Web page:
There’s no such thing as a ‘perfect’ time to get divorced, but my timing was especially lame: My ex-husband and I separated a week before Thanksgiving. As in Happy Thanksgiving, my marriage is over! Can you please pass the cranberry sauce? That was followed by a month of Christmas carols playing everywhere I went. Somehow, the songs all seemed to taunt me, and previously innocent lyrics took on a new, ominous meaning — “He’ll say, ‘Are you married?’ We’ll say, ‘No, man!’”

I ignored Christmas Day itself. Then, just a month and change later, still in shock and moving through my days like a highly functioning sleepwalker, there was one more day to round out the trifecta of Painful Holidays: Valentine’s Day. Good times!

There I was, 28 and — even though the papers hadn’t been finalized — a divorcée. The word itself indicated a sophistication and world weariness that I didn’t have; I felt like I was 14 and playing dress-up. The drugstores were filled with candies, cards, and red-and-pink hearts. And instead of a handsome husband, I had a thick separation agreement and a divorce lawyer.

My V-Day plan
I was not feeling the Valentine’s Day spirit. My plan for Cupid’s Day was to go to my newspaper job and not cry or talk to anyone about my failed marriage, then head back to my apartment and drink wine while looking through my wedding album.

“That’s the dumbest plan I’ve ever heard,” said my coworker and friend, a cooler-than-cool fashion writer named Veronica.

“There’s no way I’m letting you do that. We’re going out.”

I stood my ground. “I really, really don’t want to go out,” I insisted.

“Any place we go is going to be full of couples and, you know, candlelight and happiness and stuff. I just think I need to go home and feel sorry for myself.”

“You’ve been doing that for the past three months,” said Veronica with a grin. “No, we’re going out. I’m coming up with a plan.” She said it with the same kind of determination she normally reserved for plotting a fashion shoot of patent leather boots and bubble dresses. I knew I was going out; whether I wanted to or not. And I decided maybe it was a good thing to let a friend force me out of my self-pity mode.
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My friend hatches her plan…
Veronica left her desk and headed over to the newspaper’s sports department, where the sports clerks and writers sat all day, talking football, baseball, basketball, hockey and horse racing. A few minutes later she returned, triumphant. “We’re hanging out with Ben and Tim,” she announced, referring to the two cute 25-year-old sports clerks we’d recently befriended. “They’re taking us to their favorite sports bar. We’re going to watch hockey and drink $1 drafts. It’s going to be so unromantic. It’ll be fabulous.”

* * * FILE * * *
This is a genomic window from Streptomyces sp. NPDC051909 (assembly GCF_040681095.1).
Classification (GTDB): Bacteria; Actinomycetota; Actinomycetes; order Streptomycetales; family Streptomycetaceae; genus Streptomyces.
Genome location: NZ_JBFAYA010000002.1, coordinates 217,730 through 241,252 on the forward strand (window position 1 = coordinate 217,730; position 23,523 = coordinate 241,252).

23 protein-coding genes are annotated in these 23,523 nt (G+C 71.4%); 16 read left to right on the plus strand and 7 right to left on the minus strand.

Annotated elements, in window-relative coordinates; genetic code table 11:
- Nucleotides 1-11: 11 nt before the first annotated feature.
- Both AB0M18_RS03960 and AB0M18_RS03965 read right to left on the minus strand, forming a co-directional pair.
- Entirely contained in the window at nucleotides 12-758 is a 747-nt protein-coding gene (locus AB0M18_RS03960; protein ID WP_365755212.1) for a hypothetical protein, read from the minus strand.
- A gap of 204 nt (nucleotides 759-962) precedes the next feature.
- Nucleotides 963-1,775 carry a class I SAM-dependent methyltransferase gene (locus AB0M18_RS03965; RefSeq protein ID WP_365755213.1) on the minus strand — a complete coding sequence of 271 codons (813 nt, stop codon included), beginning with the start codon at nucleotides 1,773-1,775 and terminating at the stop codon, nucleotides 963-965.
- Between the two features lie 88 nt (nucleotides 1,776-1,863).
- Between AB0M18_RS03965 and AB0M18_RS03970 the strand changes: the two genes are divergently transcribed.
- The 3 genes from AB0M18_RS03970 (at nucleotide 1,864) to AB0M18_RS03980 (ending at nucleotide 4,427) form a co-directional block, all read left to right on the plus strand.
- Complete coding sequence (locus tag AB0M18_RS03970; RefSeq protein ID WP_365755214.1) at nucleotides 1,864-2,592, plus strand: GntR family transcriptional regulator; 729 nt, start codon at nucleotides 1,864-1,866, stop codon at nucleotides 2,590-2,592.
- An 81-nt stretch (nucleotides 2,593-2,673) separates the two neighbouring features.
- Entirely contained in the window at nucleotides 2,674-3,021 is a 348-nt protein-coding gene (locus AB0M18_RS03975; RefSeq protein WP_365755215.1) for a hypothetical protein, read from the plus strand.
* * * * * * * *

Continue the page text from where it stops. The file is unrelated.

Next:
“That’s so nice of them,” I said. “But don’t they want to hang out with their girlfriends?”

“Ben and Tim don’t have girlfriends,” she said. “Are you kidding? They’re just as clueless as the two of us. They’ll be perfect company.”

And they were. Did I mention that Ben and Tim were adorable? It had been a long time since I’d wanted to flirt with guys or noticed any men other than my husband. My flirting skills were rusty, like an old car that hadn’t been out of the garage in years. I giggled a lot and asked questions.

A great, low-key night out
The sports bar — which, as it turned out, had a Wings-and-Beer Valentine’s Day special — was packed with people watching sports or playing darts. The atmosphere was raucous, good-natured, and loud. In other words: the perfect place for someone who wanted to forget all about Valentine’s Day.

We commandeered a table covered with the proverbial red-checked tablecloth — and spent the evening dominating the jukebox, choosing such unromantic hits as Journey’s “Don’t Stop Believin’” and “Baby Got Back.” I don’t remember what we talked about that night, or any of the other nights that the four of us would subsequently hang out that winter. I just remember laughter.

The surprising lesson I learned
The funny thing is, I didn’t think about my ex-husband that Valentine’s Day. Instead, I thought about friendship, and how sometimes when one kind of love hasn’t worked out for you, the other kind — a friend’s love — is your best bet. It’s what gets you through.

Late that night, after Valentine’s Day had dissolved (thankfully!) into February 15th, I headed home, blasting music on my iPod. “Since You’ve Been Gone” by Kelly Clarkson came on, and once again — as with the Christmas carols — it seemed like the song was meant for me. I’m so moving on, yeah, yeah, she sang. And I knew that I was. And that as long as I had my friends to get me through days like these, pushing me a bit even when I didn’t feel ready, I’d always be okay.

Mackenzie Dawson is the deputy features editor at the New York Post. She has written articles on trends and relationships for Cosmopolitan, Gotham, Parenting, and Marie Claire.